Throughout the world moral and spiritual corruption is found everywhere. Many fall victim to it but some use it as a learning experience. Both Aloud Huxley and William Shakespeare display the affect corruption has on societies through Brave New World and Hamlet. The want to be welcomed by others around drives characters towards decisions they would not make otherwise. Both authors, to show a lack of care and affection to those who need it incorporate pain and suffering. Spiritual corruption is displayed through Hamlet and John because both men struggle with their inner thoughts.
In both pieces of literature, love is an instinct that is taken away by the views of society. Although both Huxley and Shakespeare show causes and effects of corruption, Shakespeare allows Hamlet to use corruption as a lesson and see past the immorality of those around him. In all societies people want to be accepted. Bernard Marx, one of the protagonists in Brave New World, is an Alpha Plus who is considered an outcast because of his bad reputation. His views are different from most Alpha Plus’ around him; he is not like the majority of Alpha Plus’ and is penalized because of it.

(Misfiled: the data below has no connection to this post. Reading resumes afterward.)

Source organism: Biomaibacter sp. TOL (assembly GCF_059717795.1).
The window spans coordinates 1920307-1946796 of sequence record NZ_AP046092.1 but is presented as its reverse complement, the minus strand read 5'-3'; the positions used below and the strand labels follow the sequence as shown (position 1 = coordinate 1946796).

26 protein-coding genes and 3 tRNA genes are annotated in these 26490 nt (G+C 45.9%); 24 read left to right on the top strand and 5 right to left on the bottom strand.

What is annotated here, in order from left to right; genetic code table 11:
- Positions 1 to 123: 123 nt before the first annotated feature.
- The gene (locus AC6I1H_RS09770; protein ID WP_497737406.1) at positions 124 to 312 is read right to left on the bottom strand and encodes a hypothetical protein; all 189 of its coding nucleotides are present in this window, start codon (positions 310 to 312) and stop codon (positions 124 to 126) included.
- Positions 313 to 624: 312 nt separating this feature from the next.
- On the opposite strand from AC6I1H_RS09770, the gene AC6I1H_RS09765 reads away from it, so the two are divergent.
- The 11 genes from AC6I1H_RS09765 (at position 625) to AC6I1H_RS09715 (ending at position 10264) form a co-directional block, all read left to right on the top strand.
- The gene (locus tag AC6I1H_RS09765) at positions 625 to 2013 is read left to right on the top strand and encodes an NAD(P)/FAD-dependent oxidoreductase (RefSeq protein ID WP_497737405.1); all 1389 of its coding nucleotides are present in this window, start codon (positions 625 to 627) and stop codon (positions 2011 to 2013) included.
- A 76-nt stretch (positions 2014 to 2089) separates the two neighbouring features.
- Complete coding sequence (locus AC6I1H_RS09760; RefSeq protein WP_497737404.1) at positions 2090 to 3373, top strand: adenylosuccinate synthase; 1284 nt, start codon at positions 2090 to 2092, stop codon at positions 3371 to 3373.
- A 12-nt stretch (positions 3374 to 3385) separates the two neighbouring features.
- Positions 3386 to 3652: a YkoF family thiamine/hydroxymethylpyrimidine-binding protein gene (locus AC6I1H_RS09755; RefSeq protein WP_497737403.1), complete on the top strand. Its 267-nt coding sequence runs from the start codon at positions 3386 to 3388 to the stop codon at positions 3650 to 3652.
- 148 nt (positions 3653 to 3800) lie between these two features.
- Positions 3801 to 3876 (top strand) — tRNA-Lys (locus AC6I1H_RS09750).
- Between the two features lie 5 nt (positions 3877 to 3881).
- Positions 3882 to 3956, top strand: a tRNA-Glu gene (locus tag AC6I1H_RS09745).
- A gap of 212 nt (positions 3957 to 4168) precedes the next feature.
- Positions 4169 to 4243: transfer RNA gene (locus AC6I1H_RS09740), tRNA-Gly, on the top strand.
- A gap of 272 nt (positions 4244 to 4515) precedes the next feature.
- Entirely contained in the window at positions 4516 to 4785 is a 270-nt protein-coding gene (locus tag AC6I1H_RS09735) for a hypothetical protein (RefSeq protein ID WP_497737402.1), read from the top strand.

They say he doesn’t like Obstacle Golf… He’s so ugly!… And then so small… They say somebody made a mistake when he was still in a bottle” (Huxley 50-51). Dealing with these comments pushes him to strive for his best, but is rejected by his peers. Much like Bernard Marx, Polonium is looking for the approval of Claudia and Hamlet. Although Hamlet constantly makes fun of Polonium, Polonium goes along with it. Hamlet tells Polonium “conception is a blessing, but as your daughter may conceive – friend, look toot” (II, I’, 184-186).
Polonium then responds tit a remark to change the conversation: “What do you read, my lord? ” (II, ii 191). Polonium is willing to do anything to please Hamlet and is more worried about what Hamlet thinks of him. Both Bernard and Polonium are outcasts but unlike Bernard, Polonium has no plan to stick up for himself. In today’s society, ones personal accomplishes come before others. Similar to this, the two pieces of literature contain characters that put their own personal desires before the common good of society.